I believe that landscape design is critical to psychological well-being. I have worked in the field for many years, doing urban landscape installations, work in Africa, and Nepal and have been inspired by the difference it can make in everyday life. There si so much interest in this field nowadays–but there is no where for people to go that is reliable, thoughtful, organized, and well-curated. Landstylist seeks to fill this void.
13. What have you learned so far from launching your idea?
I have learned that people LOVE this content and want more of it. So while working on this site I have conceptualized how other forms of media can help to grow the cite–an APP that allows you to collage elements and plants into the site, and the development of videos with a topic per week explored in greater depth–incorporating different strategies would help disseminate good information more quickly to a wider demographic.
14. Six months from now, what’s going to be your biggest problem?
I want to launch a video channel in the Spring. So in 6 months my biggest hurdle will be the production of these videos on a weekly basis. I want to produce 10 of them to each be 3 minutes, on a variety of subjects in the field.
15. What’s the benefit for the customer/user?
The benefit for the user is: if you want to design your own garden you can visit the Landstylist website, which is a clean and easy interface, and has very understandable, modern, chic and easy recommendations, including information on materials, elements, new technologies and plants. It makes the entire process of designing your outdoor space suddenly do-able because it is all under one “roof”.
16. How did customers / users find out about you?
Mostly social media, word of mouth, and articles that have been published about it. I have also been published for projects I have built in the past, so some have heard of the site from my name as associated with the site.
17. Who are your current customers / users? Who are your target customers / users?
My target is ANYONE who has any outdoor space of their own that they would like to transform. So whether it is a window box, a small courtyard, a roof, a lawn, or terrace, this would be your quick and easy go-to resource for inspiration on how to do it yourself.
18. Where do new customers / users come from and what makes new customers/users try you?
So over time, new customers could come from:
1. social media
2. video channel on YouTube for Landstylist
3.guest appearances on shows about design
4. written articles for Huff post and other media outlets wanting good thougtful,tasteful advice on outdoor design.
19. What do your customers / users say about your product and/or service?
People to date have responded universally positively to the website, the concept, and the content. They say they can’t believe nothing like it exists!!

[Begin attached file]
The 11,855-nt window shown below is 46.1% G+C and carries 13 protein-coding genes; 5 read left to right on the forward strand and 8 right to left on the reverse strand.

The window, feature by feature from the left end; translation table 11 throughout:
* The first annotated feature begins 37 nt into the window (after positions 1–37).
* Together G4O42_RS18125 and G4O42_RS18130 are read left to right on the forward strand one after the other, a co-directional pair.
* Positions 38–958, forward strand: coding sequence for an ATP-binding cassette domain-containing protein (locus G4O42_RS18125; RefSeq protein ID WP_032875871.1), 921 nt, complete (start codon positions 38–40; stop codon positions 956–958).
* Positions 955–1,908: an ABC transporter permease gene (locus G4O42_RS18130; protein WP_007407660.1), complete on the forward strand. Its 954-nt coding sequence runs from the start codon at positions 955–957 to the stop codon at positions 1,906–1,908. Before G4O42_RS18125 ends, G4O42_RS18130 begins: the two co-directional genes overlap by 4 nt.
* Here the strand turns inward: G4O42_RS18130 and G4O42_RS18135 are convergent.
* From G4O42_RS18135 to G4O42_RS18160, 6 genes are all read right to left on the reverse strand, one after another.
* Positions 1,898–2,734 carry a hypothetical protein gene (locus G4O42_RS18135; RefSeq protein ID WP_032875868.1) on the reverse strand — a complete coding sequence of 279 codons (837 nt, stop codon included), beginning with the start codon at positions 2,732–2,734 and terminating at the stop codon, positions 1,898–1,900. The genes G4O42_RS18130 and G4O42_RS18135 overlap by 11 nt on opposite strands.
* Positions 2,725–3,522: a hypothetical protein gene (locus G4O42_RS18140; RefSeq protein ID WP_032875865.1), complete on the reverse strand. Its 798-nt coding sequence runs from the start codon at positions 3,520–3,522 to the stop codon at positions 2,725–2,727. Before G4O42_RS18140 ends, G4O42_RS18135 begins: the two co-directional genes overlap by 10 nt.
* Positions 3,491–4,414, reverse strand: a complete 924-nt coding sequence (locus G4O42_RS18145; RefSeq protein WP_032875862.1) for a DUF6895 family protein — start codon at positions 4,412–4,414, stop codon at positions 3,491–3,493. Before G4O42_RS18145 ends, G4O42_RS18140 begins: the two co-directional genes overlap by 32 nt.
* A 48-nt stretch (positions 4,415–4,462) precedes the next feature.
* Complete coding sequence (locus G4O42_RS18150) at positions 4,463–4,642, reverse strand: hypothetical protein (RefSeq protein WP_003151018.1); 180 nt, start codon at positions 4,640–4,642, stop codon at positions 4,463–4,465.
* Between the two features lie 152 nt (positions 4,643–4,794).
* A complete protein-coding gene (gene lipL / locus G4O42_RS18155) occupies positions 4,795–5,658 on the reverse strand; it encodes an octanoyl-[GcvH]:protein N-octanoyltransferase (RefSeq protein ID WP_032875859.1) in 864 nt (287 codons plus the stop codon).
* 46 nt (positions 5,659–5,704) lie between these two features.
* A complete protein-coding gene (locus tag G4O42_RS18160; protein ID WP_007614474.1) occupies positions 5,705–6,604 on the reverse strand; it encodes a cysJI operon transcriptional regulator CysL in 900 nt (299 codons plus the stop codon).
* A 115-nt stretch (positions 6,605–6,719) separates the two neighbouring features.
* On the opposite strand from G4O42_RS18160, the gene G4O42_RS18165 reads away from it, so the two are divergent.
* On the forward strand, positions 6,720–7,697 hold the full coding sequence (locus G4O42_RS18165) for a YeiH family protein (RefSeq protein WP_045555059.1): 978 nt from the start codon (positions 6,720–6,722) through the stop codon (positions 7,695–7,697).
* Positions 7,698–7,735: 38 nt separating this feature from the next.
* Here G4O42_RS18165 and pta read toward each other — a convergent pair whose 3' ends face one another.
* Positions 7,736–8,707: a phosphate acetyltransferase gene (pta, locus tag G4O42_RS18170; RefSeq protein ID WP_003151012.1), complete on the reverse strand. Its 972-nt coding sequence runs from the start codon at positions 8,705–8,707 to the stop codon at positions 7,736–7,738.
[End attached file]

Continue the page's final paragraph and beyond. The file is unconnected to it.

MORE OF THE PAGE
20. How are you going to scale?
1.First I would hire a business developer.
2.develop more content-(video, articles)
3.develop a marketing strategy
4.expand site technologically for feedback, chat rooms etc…for sharing information
21. What’s the biggest missing feature? The one thing customers/users keep asking for?
More content, ability for share feedback (chat rooms). I also think there could be an app that allows you to drag elements into a photo of your space, so that you can collage your space in 3-d before purchasing the element.I have priced this app. It can be done!
22. Are you going to internationalize? And if yes how are you planning to expand your start-up’s operations accordingly?
Yes, I do think that this concept has the ability to internationalize because the enthusiasm for beauty and health of the environment does not see boundaries. This is a global movement, and inspiration cannot only be given, but received by many different countries, and can help to shape the vision.
23. How big do you think you can get? Why? And how you are planning to achieve your goals?
I think this has the potential to be a known go-to trusted brand for young, chic, healthy urbanites and suburbanites. By targeting a younger demographic and incorporating environmental strategies, this becomes a brand that, like net-a-porter for fashion, or One Kings Lane, becomes the go-to for online inspiration for all things outdoor.
24. Are you looking to hire a new workforce? And if yes, what job vacancies do you currently offer and where can potential applicants contact you at?
Yes, but it would have to be for sweat equity at the moment. Right now, what I need desperately is someone with business expertise in the startup space. They can reach me at email@example.com
25. Are you looking for partnership opportunities or funding from Venture Capitals (VC) or other funding sources? Or your business is self-sustainable? And if the first option applies where can potential partners / investors contact you at?
Yes. I am looking for both partnership opportunities and also VC opportunities. I am a collaborative person and like working in a team. I realize my strengths, and my weaknesses…someone who has experince in startup development would be a welcome partnership. They can contact me at firstname.lastname@example.org
26. What advice do you have for fresh entrepreneurs?
I would say that it is important to think of what your passion is –truly. I worked in an artistic field for a long time but was not outside, and felt disconnected form my environment. Feeling grounded in what you are doing is I think the most important thing, because it is so hard to make any concept into a reality–you really need to LOVE it.